The traveler’s law: Know thine options!

The Travel Adviser: Delays are unavoidable when flying, but passengers themselves often delay flights.

May 29, 2011 02:57
[illustrative photo]

Passengers plane flight 311 (R). (photo credit: Vivek Prakash / Reuters)

It was the theologian Reinhold Niebuhr who is credited with the following words of wisdom: “God grant me the serenity to accept the things I cannot change, the courage to change the things I can, and the wisdom to know the difference.”

Forty years after his death, the airline industry challenges clients almost daily to internalize his philosophy.

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First and foremost, occasional delays are part of flying. We may dislike them, but we cannot avoid them, no matter which airline we’re discussing.

Before we explore what your rights are when there is a delay, we need to understand the conundrum: What causes flight delays? I’ve discovered that the majority of flight delays can be broken down into three categories. The first category may surprise some readers – it’s you! Passengers themselves often delay flights. Passengers who have checked in for international flights with luggage and failed to show up at the boarding gate will cause a flight to be delayed.

How often have we heard the beseeching tone, stating unequivocally that this is the final call for boarding for a specific flight? Passengers become enamored of their duty-free shopping, take the time for one last cigarette or – as happened recently to a frequent flier – fall asleep in the business lounge. The airline, realizing that checked bags and the passenger manifest do not match, has no choice but to offload the checked-in bag. If a passenger with no check-in baggage fails to turn up at the stipulated time, he or she is simply left behind.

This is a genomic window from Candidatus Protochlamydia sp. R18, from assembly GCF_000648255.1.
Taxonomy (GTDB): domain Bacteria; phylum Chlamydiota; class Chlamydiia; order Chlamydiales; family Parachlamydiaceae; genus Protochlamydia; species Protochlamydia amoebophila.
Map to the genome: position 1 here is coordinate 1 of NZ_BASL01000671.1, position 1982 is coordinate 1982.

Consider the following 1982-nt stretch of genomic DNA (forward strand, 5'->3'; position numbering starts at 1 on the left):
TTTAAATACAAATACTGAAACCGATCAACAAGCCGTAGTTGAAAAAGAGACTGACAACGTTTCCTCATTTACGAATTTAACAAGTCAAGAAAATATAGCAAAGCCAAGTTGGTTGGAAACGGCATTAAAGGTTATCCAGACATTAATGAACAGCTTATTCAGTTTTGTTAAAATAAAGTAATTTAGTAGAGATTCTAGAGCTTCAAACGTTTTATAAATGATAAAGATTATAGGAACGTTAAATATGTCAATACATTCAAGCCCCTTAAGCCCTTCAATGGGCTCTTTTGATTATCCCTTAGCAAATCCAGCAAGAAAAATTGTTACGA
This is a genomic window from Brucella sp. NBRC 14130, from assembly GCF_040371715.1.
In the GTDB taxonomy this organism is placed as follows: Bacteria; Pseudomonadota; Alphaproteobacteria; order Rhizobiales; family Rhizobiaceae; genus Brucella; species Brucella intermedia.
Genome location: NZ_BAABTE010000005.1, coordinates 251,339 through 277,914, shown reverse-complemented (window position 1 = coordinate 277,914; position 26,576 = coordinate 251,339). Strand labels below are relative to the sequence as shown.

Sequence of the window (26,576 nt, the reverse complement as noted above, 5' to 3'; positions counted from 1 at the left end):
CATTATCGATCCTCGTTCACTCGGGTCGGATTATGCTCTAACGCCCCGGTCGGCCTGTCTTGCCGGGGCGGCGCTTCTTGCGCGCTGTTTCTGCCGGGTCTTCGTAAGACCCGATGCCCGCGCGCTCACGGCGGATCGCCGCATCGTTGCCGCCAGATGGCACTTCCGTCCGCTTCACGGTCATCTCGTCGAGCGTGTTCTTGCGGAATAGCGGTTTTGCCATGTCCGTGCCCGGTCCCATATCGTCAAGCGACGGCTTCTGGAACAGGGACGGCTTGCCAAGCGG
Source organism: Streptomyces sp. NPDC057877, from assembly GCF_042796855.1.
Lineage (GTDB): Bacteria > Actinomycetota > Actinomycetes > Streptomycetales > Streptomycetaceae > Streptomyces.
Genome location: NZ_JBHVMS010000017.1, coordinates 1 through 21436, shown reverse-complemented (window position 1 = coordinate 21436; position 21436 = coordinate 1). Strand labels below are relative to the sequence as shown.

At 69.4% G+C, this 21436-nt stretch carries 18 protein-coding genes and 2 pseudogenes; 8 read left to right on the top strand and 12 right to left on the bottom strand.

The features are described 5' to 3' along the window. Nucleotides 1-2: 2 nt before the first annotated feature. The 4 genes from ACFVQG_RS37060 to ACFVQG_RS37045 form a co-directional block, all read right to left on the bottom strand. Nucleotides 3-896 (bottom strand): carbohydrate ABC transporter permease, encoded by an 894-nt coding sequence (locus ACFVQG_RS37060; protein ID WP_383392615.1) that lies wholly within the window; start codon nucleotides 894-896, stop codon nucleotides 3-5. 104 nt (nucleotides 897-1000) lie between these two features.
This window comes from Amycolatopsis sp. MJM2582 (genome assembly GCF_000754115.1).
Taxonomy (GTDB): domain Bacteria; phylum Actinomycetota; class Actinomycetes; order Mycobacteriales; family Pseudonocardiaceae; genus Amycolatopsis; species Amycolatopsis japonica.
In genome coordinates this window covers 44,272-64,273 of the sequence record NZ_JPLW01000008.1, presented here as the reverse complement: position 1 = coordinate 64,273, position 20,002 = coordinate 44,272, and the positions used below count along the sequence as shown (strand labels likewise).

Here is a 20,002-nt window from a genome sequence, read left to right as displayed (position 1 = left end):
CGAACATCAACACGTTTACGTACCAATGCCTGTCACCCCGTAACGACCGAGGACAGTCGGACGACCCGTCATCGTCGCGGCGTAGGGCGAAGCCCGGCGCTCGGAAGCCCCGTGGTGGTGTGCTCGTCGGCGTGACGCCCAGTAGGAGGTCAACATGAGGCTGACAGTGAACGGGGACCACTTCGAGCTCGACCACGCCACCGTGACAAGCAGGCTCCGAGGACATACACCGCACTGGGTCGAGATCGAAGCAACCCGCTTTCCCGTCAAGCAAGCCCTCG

The second factor contributing to flight delays is the weather. Be it volcanic ash, a severe snowstorm or even thick fog, aircraft may be grounded, creating a delay. This is inevitably echoed throughout the world, as the delay of one plane forces its next flight route to be delayed. This snowball effect, prevalent most winters along the East Coast of the US, can often take days to untangle. In addition, the longer the plane is delayed, the greater the risk that the crew will no longer be physically able to navigate the plane, if their work schedule extends beyond normal operating procedures The final factor is technical problems. These are usually attributed to the aircraft itself, and passengers are rarely told the exact reason. While most aircraft are designed to fly with minor defects, once a pilot has decided that an explicit risk has presented itself, the philosophy that it’s better to be safe than sorry reigns supreme. This last factor, at least, should leave one at ease, knowing that the plane will not embark until it’s been declared safe to fly.

LEAVING ASIDE the financial compensation you may be eligible to get, which varies widely from country to country, let’s take a closer look at how two airlines, Continental and El Al, reacted to recent flight delays.

Jack and Jill were making their way back from Houston to Tel Aviv on Continental Airlines. Jack works hard – too hard, his wife would say. Wellcompensated, when going on vacation he’s able to fly business class and, just as impressively, was able to use his frequent flier miles to get a bonus business-class ticket for his wife.